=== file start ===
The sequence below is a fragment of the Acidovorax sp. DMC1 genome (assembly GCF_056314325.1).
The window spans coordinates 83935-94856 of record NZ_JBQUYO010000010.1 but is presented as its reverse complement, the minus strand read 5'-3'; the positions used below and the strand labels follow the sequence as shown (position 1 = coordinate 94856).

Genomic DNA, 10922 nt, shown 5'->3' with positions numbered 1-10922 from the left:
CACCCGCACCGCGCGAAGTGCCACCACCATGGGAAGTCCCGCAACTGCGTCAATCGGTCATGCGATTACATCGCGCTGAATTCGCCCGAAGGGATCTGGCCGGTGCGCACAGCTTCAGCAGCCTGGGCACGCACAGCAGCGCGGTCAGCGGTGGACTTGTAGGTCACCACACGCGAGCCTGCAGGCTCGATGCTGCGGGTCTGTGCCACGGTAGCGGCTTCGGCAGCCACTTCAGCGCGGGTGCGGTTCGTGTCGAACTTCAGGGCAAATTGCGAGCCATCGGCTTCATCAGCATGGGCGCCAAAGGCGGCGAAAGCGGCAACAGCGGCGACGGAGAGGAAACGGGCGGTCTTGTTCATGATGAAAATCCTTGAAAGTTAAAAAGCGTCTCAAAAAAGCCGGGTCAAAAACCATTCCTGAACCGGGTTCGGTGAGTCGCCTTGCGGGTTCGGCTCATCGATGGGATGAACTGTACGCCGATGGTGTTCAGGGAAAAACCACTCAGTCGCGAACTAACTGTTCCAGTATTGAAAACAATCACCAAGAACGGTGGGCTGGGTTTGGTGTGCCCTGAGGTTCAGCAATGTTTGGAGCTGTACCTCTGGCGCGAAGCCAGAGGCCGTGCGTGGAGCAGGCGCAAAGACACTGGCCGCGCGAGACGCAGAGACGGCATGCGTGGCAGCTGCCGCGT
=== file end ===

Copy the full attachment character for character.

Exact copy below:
The sequence below is a fragment of the Acidovorax sp. DMC1 genome (assembly GCF_056314325.1).
The window spans coordinates 83935-94856 of record NZ_JBQUYO010000010.1 but is presented as its reverse complement, the minus strand read 5'-3'; the positions used below and the strand labels follow the sequence as shown (position 1 = coordinate 94856).

Genomic DNA, 10922 nt, shown 5'->3' with positions numbered 1-10922 from the left:
CACCCGCACCGCGCGAAGTGCCACCACCATGGGAAGTCCCGCAACTGCGTCAATCGGTCATGCGATTACATCGCGCTGAATTCGCCCGAAGGGATCTGGCCGGTGCGCACAGCTTCAGCAGCCTGGGCACGCACAGCAGCGCGGTCAGCGGTGGACTTGTAGGTCACCACACGCGAGCCTGCAGGCTCGATGCTGCGGGTCTGTGCCACGGTAGCGGCTTCGGCAGCCACTTCAGCGCGGGTGCGGTTCGTGTCGAACTTCAGGGCAAATTGCGAGCCATCGGCTTCATCAGCATGGGCGCCAAAGGCGGCGAAAGCGGCAACAGCGGCGACGGAGAGGAAACGGGCGGTCTTGTTCATGATGAAAATCCTTGAAAGTTAAAAAGCGTCTCAAAAAAGCCGGGTCAAAAACCATTCCTGAACCGGGTTCGGTGAGTCGCCTTGCGGGTTCGGCTCATCGATGGGATGAACTGTACGCCGATGGTGTTCAGGGAAAAACCACTCAGTCGCGAACTAACTGTTCCAGTATTGAAAACAATCACCAAGAACGGTGGGCTGGGTTTGGTGTGCCCTGAGGTTCAGCAATGTTTGGAGCTGTACCTCTGGCGCGAAGCCAGAGGCCGTGCGTGGAGCAGGCGCAAAGACACTGGCCGCGCGAGACGCAGAGACGGCATGCGTGGCAGCTGCCGCGT